Botnet business: how cybercriminals are making money with your devices

Understandably, the list of people you think should be able to make money using your computer or IoT devices is probably pretty short: you. Maybe someone you really, really like if pushed to name a second.

However, the list of people potentially making money using your computer or devices is much longer than that, and the likelihood is that you don’t know a single one of them and, depending on which money-making scheme they’re using, you might not even realize it’s happening.

Botnets are big business, and you could very well be a part of one.

The basics

A botnet is created when malware infects huge numbers of computers or other internet-connected devices to give cybercriminals remote control over said computers and devices, allowing them to be used en masse with instructions spread with either a centralized command and control server run by the cybercriminals, or through peer to peer communication where the computers and devices essentially pass instructions to each other.

Botnets are a tremendous tool for malicious actors. Think about it – with a botnet, one person can have control over the computing resources of tens of thousands, hundreds of thousands or even millions of devices. That’s a lot of power, and a lot of money that can be made using it.

In 2018, there are two main ways cybercriminals are making bank with botnets.

The classic botnet money-maker: DDoS attacks

DDoS or distributed denial of service botnets are an oldie but a goodie as far as criminals willing to infect tremendous numbers of devices and use those devices to damage websites and businesses are concerned. Using its collective computing power, a DDoS botnet directs massive amounts of junk traffic or illegitimate requests at a victim website or online service, aiming to either clog the network or consume server-side resources until the website or service is offline or otherwise unavailable to its actual users. DDoS botnets have been around on the internet for decades, but with the growth of the Internet of Things and its billions of poorly secured devices, those botnets have ballooned to previously unimagined sizes capable of record-breaking attacks.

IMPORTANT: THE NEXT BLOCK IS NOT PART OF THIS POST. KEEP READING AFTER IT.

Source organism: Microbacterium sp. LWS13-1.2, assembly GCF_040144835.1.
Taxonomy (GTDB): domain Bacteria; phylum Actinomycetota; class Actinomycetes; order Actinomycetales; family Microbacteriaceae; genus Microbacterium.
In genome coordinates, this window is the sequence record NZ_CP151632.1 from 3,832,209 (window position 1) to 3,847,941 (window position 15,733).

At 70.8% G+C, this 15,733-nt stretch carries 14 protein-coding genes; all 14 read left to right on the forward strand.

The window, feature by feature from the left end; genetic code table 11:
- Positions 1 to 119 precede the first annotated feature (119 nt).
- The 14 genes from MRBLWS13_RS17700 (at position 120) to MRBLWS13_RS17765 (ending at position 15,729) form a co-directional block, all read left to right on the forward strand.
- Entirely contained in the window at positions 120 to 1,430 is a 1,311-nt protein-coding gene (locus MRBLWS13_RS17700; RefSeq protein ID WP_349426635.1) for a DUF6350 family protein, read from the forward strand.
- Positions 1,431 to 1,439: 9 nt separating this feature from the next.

The folks behind DDoS botnets generally use them to make money in two ways. Either they themselves act as professional attackers, unleashing powerful and tailored attacks at targets they’re being paid to take down, or they rent out use of their botnets as DDoS for hire services, otherwise known as booters, stressers or stress-testers. It’s hard to put an estimate on just how much the people behind DDoS botnets can make, but one famous example is teenager Adam Mudd, who managed to rake in over $500,000 USD with approximately 1.7 million attacks from his for-hire botnet.

For business and website owners, the most concerning thing about DDoS botnets is obviously the devastating attacks they create. For computer and device owners? It’s that your devices can be ensnared in any number of these botnets and you would never know if you didn’t go looking with a malware scan (even though you’re likely literally paying the price for these attacks in bandwidth and power costs).

The new botnet money maker: cryptomining

It used to be that if your computer were in a botnet, it was in a DDoS botnet. That was just the way the internet worked. However, with all the hype and money-making opportunities surrounding cryptocurrencies like Bitcoin, that no longer holds true. Earlier this year it was found that a whopping 88% of attacks that attempt to get your computer to install malware are now related to cryptomining.

Cryptomining is a process where a computer works to solve complex mathematical equations in order to verify cryptocurrency transactions and get them entered into the public ledger or blockchain. Cryptomining is one of the single most important processes when it comes to cryptocurrency, and as a result cryptominers are rewarded for their efforts with fractions of cryptocurrency coins. The more computing resources a cryptominer can put towards their cryptomining, the more cryptocurrency he or she can earn. This is, of course, where the botnets come in.

Unlike with those quaint, old-fashioned DDoS botnets, the owners of computers being used in a cryptomining botnet will be well aware that something is amiss because they will likely be unable to use their computer to do anything else while its resources are devoted to cryptomining. Some criminals are just so selfish.

Staying out of the botnet business

With a lot of malware infections it comes down to the web applications you’re using. In a perfect world, those in charge of web applications would keep those applications fully patched and up-to-date and protected with a web application firewall in order to protect all the application’s users.

Since you’ve probably noticed this is not a perfect world, as a device owner you need to do your part by keeping your operating systems as well as browsers patched and updated. For IoT devices this will likely mean hunting down the manufacturer websites and actively looking for those updates and patches. Having complex usernames and passwords is also helpful, as is anti-malware or anti-virus programs and even a personal firewall. Lastly, take a good look at the web applications you’re using or downloading. Are they from a trusted source? Do their permissions make sense? If the answer is no to either of those questions, the answer is probably yes to is this going to get me looped into a botnet?

The internet is full of malicious entrepreneurs trying to make a buck (or, well, many bucks) off the back of your computers and devices. Don’t let them. If anyone is going to get rich on your computer it should be you, and if anyone is going to get not-rich on your computer it should still be you.


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